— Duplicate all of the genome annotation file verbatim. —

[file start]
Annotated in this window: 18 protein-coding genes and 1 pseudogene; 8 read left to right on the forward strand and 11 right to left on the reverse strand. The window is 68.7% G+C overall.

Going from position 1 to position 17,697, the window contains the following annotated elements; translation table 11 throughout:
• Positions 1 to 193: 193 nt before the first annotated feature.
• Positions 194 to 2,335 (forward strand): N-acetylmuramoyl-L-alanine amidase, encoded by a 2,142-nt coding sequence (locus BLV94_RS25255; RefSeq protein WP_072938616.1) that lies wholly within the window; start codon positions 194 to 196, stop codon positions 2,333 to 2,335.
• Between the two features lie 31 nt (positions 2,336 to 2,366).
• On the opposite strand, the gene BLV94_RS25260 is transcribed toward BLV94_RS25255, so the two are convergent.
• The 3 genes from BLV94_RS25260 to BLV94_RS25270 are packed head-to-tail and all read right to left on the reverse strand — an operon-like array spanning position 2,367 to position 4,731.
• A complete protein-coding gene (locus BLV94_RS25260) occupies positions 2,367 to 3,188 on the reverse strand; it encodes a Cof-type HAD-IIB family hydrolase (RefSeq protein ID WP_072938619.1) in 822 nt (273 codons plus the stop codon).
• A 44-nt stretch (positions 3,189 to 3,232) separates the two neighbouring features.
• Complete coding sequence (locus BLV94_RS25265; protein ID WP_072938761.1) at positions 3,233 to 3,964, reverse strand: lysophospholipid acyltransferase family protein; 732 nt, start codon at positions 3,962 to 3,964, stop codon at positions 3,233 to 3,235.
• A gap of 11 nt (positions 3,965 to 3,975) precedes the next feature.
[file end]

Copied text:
Annotated in this window: 18 protein-coding genes and 1 pseudogene; 8 read left to right on the forward strand and 11 right to left on the reverse strand. The window is 68.7% G+C overall.

Going from position 1 to position 17,697, the window contains the following annotated elements; translation table 11 throughout:
• Positions 1 to 193: 193 nt before the first annotated feature.
• Positions 194 to 2,335 (forward strand): N-acetylmuramoyl-L-alanine amidase, encoded by a 2,142-nt coding sequence (locus BLV94_RS25255; RefSeq protein WP_072938616.1) that lies wholly within the window; start codon positions 194 to 196, stop codon positions 2,333 to 2,335.
• Between the two features lie 31 nt (positions 2,336 to 2,366).
• On the opposite strand, the gene BLV94_RS25260 is transcribed toward BLV94_RS25255, so the two are convergent.
• The 3 genes from BLV94_RS25260 to BLV94_RS25270 are packed head-to-tail and all read right to left on the reverse strand — an operon-like array spanning position 2,367 to position 4,731.
• A complete protein-coding gene (locus BLV94_RS25260) occupies positions 2,367 to 3,188 on the reverse strand; it encodes a Cof-type HAD-IIB family hydrolase (RefSeq protein ID WP_072938619.1) in 822 nt (273 codons plus the stop codon).
• A 44-nt stretch (positions 3,189 to 3,232) separates the two neighbouring features.
• Complete coding sequence (locus BLV94_RS25265; protein ID WP_072938761.1) at positions 3,233 to 3,964, reverse strand: lysophospholipid acyltransferase family protein; 732 nt, start codon at positions 3,962 to 3,964, stop codon at positions 3,233 to 3,235.
• A gap of 11 nt (positions 3,965 to 3,975) precedes the next feature.